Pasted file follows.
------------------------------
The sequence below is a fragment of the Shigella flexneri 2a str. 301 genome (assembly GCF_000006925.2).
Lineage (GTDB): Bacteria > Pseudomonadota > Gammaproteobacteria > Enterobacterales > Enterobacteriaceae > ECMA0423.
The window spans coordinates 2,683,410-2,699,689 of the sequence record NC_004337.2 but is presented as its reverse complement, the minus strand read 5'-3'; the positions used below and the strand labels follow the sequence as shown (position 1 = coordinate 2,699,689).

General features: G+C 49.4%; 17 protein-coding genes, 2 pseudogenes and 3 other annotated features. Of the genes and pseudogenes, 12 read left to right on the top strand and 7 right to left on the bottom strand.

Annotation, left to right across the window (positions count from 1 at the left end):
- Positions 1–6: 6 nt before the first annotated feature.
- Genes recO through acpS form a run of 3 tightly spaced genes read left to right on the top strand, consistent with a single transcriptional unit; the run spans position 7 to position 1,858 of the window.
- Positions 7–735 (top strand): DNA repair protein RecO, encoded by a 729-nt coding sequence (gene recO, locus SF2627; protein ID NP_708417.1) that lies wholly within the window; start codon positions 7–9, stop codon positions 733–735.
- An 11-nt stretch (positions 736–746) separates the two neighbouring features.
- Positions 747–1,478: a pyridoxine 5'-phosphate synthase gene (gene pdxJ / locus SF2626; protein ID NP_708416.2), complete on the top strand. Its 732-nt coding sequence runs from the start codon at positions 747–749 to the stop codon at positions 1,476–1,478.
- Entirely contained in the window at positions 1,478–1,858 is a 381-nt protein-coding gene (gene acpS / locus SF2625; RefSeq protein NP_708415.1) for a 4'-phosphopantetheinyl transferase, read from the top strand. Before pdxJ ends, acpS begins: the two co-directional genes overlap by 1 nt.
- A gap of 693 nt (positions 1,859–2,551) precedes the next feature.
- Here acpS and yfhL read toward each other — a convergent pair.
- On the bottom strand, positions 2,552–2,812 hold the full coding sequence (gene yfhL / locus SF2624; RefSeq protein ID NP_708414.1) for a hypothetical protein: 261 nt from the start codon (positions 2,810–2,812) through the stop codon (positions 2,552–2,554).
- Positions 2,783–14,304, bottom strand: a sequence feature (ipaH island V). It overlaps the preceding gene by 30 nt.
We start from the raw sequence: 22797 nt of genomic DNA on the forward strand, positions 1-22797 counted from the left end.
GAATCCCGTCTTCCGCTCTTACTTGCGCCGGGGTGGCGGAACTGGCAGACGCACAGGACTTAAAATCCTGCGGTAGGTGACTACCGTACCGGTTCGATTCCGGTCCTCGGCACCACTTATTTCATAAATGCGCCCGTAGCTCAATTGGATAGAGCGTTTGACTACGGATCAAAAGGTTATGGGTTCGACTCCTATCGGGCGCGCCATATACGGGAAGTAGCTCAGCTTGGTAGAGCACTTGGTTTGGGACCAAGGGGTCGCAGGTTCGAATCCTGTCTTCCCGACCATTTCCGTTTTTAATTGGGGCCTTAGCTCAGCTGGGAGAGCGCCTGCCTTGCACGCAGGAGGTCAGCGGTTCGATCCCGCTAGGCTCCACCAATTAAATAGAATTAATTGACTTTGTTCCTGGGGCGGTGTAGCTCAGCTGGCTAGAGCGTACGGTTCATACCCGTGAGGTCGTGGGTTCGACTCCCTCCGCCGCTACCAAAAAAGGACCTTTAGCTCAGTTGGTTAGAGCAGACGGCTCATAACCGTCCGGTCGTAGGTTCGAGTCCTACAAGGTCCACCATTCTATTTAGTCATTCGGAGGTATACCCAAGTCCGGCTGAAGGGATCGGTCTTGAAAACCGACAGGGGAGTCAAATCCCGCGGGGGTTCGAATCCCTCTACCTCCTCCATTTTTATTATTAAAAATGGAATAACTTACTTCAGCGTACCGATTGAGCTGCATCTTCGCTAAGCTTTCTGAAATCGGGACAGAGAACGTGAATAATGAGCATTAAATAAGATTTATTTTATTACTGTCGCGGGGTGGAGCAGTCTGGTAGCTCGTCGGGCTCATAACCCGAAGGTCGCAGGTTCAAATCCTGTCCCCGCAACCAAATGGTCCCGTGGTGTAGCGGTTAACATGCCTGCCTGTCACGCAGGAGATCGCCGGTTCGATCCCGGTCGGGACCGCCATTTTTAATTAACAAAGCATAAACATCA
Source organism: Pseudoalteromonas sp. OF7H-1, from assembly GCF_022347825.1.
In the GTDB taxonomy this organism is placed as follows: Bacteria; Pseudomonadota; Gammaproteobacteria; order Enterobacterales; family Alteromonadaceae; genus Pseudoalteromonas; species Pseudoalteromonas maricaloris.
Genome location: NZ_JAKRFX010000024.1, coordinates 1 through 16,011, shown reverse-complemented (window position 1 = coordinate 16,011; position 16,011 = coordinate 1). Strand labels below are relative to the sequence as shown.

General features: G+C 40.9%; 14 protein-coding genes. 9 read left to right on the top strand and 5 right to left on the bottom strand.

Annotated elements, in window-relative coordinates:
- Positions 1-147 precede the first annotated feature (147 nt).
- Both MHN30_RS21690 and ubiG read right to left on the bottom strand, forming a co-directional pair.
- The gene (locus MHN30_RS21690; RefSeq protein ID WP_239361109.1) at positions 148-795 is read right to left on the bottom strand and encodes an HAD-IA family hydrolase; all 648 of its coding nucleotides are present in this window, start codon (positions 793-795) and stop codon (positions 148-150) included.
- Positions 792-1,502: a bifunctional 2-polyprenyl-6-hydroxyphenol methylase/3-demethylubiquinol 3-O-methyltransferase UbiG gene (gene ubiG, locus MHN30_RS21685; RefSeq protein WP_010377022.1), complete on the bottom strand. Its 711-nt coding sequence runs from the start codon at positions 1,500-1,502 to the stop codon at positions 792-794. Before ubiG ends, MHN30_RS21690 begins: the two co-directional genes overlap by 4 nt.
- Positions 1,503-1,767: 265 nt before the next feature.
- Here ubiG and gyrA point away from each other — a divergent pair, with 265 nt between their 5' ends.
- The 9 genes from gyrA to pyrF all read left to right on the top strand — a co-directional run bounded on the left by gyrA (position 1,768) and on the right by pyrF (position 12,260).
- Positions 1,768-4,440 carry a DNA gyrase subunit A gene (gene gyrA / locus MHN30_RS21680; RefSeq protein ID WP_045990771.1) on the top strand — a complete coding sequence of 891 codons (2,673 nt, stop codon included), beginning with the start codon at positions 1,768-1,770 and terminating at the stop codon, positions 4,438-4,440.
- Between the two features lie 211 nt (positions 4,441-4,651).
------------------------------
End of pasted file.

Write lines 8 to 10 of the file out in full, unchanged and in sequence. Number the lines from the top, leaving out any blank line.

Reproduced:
- Positions 7–735 (top strand): DNA repair protein RecO, encoded by a 729-nt coding sequence (gene recO, locus SF2627; protein ID NP_708417.1) that lies wholly within the window; start codon positions 7–9, stop codon positions 733–735.
- An 11-nt stretch (positions 736–746) separates the two neighbouring features.
- Positions 747–1,478: a pyridoxine 5'-phosphate synthase gene (gene pdxJ / locus SF2626; protein ID NP_708416.2), complete on the top strand. Its 732-nt coding sequence runs from the start codon at positions 747–749 to the stop codon at positions 1,476–1,478.